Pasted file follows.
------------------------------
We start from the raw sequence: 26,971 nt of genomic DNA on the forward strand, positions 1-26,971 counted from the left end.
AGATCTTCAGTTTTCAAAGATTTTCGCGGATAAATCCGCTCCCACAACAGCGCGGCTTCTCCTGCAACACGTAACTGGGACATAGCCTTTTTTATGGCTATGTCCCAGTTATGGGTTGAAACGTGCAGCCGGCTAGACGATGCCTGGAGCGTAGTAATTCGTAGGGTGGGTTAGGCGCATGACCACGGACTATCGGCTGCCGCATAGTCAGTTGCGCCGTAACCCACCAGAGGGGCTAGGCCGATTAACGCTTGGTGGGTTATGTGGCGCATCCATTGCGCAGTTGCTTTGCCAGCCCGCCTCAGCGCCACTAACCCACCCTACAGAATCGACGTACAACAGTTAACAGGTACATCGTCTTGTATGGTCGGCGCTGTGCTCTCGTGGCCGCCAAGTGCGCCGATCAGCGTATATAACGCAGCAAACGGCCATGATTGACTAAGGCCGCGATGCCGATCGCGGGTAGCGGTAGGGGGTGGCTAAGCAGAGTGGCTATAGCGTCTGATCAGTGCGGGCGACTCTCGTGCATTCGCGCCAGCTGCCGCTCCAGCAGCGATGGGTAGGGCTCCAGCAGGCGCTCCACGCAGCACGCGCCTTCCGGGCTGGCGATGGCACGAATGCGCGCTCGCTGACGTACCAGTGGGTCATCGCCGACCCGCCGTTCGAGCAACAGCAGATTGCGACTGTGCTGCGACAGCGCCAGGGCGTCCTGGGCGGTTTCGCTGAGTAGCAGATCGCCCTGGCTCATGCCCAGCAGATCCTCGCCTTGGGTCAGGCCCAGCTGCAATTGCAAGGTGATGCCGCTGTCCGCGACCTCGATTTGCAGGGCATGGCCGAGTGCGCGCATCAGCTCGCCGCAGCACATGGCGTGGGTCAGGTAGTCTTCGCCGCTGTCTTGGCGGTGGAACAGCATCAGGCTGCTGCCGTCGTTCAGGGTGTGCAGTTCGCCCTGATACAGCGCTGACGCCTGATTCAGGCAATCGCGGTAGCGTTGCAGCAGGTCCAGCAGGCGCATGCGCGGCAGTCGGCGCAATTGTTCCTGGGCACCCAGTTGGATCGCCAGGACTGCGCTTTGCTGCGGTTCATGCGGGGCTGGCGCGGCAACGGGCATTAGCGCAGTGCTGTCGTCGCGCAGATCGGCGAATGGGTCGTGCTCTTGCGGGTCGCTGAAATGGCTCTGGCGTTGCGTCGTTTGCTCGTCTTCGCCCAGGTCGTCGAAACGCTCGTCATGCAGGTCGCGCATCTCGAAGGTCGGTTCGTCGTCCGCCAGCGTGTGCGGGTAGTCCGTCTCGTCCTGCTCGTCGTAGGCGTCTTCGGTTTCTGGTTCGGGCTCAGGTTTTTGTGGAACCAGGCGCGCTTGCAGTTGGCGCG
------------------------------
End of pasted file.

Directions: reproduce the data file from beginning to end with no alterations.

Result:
We start from the raw sequence: 26,971 nt of genomic DNA on the forward strand, positions 1-26,971 counted from the left end.
AGATCTTCAGTTTTCAAAGATTTTCGCGGATAAATCCGCTCCCACAACAGCGCGGCTTCTCCTGCAACACGTAACTGGGACATAGCCTTTTTTATGGCTATGTCCCAGTTATGGGTTGAAACGTGCAGCCGGCTAGACGATGCCTGGAGCGTAGTAATTCGTAGGGTGGGTTAGGCGCATGACCACGGACTATCGGCTGCCGCATAGTCAGTTGCGCCGTAACCCACCAGAGGGGCTAGGCCGATTAACGCTTGGTGGGTTATGTGGCGCATCCATTGCGCAGTTGCTTTGCCAGCCCGCCTCAGCGCCACTAACCCACCCTACAGAATCGACGTACAACAGTTAACAGGTACATCGTCTTGTATGGTCGGCGCTGTGCTCTCGTGGCCGCCAAGTGCGCCGATCAGCGTATATAACGCAGCAAACGGCCATGATTGACTAAGGCCGCGATGCCGATCGCGGGTAGCGGTAGGGGGTGGCTAAGCAGAGTGGCTATAGCGTCTGATCAGTGCGGGCGACTCTCGTGCATTCGCGCCAGCTGCCGCTCCAGCAGCGATGGGTAGGGCTCCAGCAGGCGCTCCACGCAGCACGCGCCTTCCGGGCTGGCGATGGCACGAATGCGCGCTCGCTGACGTACCAGTGGGTCATCGCCGACCCGCCGTTCGAGCAACAGCAGATTGCGACTGTGCTGCGACAGCGCCAGGGCGTCCTGGGCGGTTTCGCTGAGTAGCAGATCGCCCTGGCTCATGCCCAGCAGATCCTCGCCTTGGGTCAGGCCCAGCTGCAATTGCAAGGTGATGCCGCTGTCCGCGACCTCGATTTGCAGGGCATGGCCGAGTGCGCGCATCAGCTCGCCGCAGCACATGGCGTGGGTCAGGTAGTCTTCGCCGCTGTCTTGGCGGTGGAACAGCATCAGGCTGCTGCCGTCGTTCAGGGTGTGCAGTTCGCCCTGATACAGCGCTGACGCCTGATTCAGGCAATCGCGGTAGCGTTGCAGCAGGTCCAGCAGGCGCATGCGCGGCAGTCGGCGCAATTGTTCCTGGGCACCCAGTTGGATCGCCAGGACTGCGCTTTGCTGCGGTTCATGCGGGGCTGGCGCGGCAACGGGCATTAGCGCAGTGCTGTCGTCGCGCAGATCGGCGAATGGGTCGTGCTCTTGCGGGTCGCTGAAATGGCTCTGGCGTTGCGTCGTTTGCTCGTCTTCGCCCAGGTCGTCGAAACGCTCGTCATGCAGGTCGCGCATCTCGAAGGTCGGTTCGTCGTCCGCCAGCGTGTGCGGGTAGTCCGTCTCGTCCTGCTCGTCGTAGGCGTCTTCGGTTTCTGGTTCGGGCTCAGGTTTTTGTGGAACCAGGCGCGCTTGCAGTTGGCGCG